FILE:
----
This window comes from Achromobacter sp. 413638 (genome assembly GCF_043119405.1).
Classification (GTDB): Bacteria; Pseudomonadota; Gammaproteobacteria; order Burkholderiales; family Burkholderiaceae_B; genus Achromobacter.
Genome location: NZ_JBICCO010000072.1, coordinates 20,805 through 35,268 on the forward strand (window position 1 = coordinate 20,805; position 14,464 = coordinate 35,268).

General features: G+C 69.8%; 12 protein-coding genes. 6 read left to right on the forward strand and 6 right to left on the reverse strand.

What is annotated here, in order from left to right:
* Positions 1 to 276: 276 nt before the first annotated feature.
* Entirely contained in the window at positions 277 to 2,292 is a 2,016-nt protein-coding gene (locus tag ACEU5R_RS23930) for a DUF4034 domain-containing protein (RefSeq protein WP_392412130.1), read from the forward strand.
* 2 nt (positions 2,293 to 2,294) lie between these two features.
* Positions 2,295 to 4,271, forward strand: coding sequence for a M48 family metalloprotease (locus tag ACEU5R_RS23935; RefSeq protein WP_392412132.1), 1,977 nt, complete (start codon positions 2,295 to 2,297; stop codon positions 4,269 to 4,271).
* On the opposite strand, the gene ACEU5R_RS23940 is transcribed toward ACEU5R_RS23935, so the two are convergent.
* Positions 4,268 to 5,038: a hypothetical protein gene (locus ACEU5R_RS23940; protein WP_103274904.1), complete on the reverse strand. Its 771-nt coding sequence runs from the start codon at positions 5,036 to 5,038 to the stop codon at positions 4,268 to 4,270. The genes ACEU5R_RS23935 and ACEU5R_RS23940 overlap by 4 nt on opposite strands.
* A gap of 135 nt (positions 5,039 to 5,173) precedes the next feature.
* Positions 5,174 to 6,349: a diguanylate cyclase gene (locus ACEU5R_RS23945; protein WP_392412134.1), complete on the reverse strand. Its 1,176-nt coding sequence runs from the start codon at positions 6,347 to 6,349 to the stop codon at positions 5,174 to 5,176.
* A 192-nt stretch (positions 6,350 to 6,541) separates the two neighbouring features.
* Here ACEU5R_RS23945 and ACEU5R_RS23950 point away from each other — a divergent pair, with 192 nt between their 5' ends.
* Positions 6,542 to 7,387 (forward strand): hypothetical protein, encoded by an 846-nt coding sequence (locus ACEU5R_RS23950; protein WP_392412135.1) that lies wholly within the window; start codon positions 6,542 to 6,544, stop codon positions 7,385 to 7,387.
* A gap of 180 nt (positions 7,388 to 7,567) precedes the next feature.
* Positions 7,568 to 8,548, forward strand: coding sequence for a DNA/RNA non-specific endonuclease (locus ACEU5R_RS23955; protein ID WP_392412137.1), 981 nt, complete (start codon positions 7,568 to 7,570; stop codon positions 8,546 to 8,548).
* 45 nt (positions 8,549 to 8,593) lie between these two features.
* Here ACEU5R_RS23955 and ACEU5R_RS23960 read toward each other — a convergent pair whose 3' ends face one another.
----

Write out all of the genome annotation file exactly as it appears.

This window comes from Achromobacter sp. 413638 (genome assembly GCF_043119405.1).
Classification (GTDB): Bacteria; Pseudomonadota; Gammaproteobacteria; order Burkholderiales; family Burkholderiaceae_B; genus Achromobacter.
Genome location: NZ_JBICCO010000072.1, coordinates 20,805 through 35,268 on the forward strand (window position 1 = coordinate 20,805; position 14,464 = coordinate 35,268).

General features: G+C 69.8%; 12 protein-coding genes. 6 read left to right on the forward strand and 6 right to left on the reverse strand.

What is annotated here, in order from left to right:
* Positions 1 to 276: 276 nt before the first annotated feature.
* Entirely contained in the window at positions 277 to 2,292 is a 2,016-nt protein-coding gene (locus tag ACEU5R_RS23930) for a DUF4034 domain-containing protein (RefSeq protein WP_392412130.1), read from the forward strand.
* 2 nt (positions 2,293 to 2,294) lie between these two features.
* Positions 2,295 to 4,271, forward strand: coding sequence for a M48 family metalloprotease (locus tag ACEU5R_RS23935; RefSeq protein WP_392412132.1), 1,977 nt, complete (start codon positions 2,295 to 2,297; stop codon positions 4,269 to 4,271).
* On the opposite strand, the gene ACEU5R_RS23940 is transcribed toward ACEU5R_RS23935, so the two are convergent.
* Positions 4,268 to 5,038: a hypothetical protein gene (locus ACEU5R_RS23940; protein WP_103274904.1), complete on the reverse strand. Its 771-nt coding sequence runs from the start codon at positions 5,036 to 5,038 to the stop codon at positions 4,268 to 4,270. The genes ACEU5R_RS23935 and ACEU5R_RS23940 overlap by 4 nt on opposite strands.
* A gap of 135 nt (positions 5,039 to 5,173) precedes the next feature.
* Positions 5,174 to 6,349: a diguanylate cyclase gene (locus ACEU5R_RS23945; protein WP_392412134.1), complete on the reverse strand. Its 1,176-nt coding sequence runs from the start codon at positions 6,347 to 6,349 to the stop codon at positions 5,174 to 5,176.
* A 192-nt stretch (positions 6,350 to 6,541) separates the two neighbouring features.
* Here ACEU5R_RS23945 and ACEU5R_RS23950 point away from each other — a divergent pair, with 192 nt between their 5' ends.
* Positions 6,542 to 7,387 (forward strand): hypothetical protein, encoded by an 846-nt coding sequence (locus ACEU5R_RS23950; protein WP_392412135.1) that lies wholly within the window; start codon positions 6,542 to 6,544, stop codon positions 7,385 to 7,387.
* A gap of 180 nt (positions 7,388 to 7,567) precedes the next feature.
* Positions 7,568 to 8,548, forward strand: coding sequence for a DNA/RNA non-specific endonuclease (locus ACEU5R_RS23955; protein ID WP_392412137.1), 981 nt, complete (start codon positions 7,568 to 7,570; stop codon positions 8,546 to 8,548).
* 45 nt (positions 8,549 to 8,593) lie between these two features.
* Here ACEU5R_RS23955 and ACEU5R_RS23960 read toward each other — a convergent pair whose 3' ends face one another.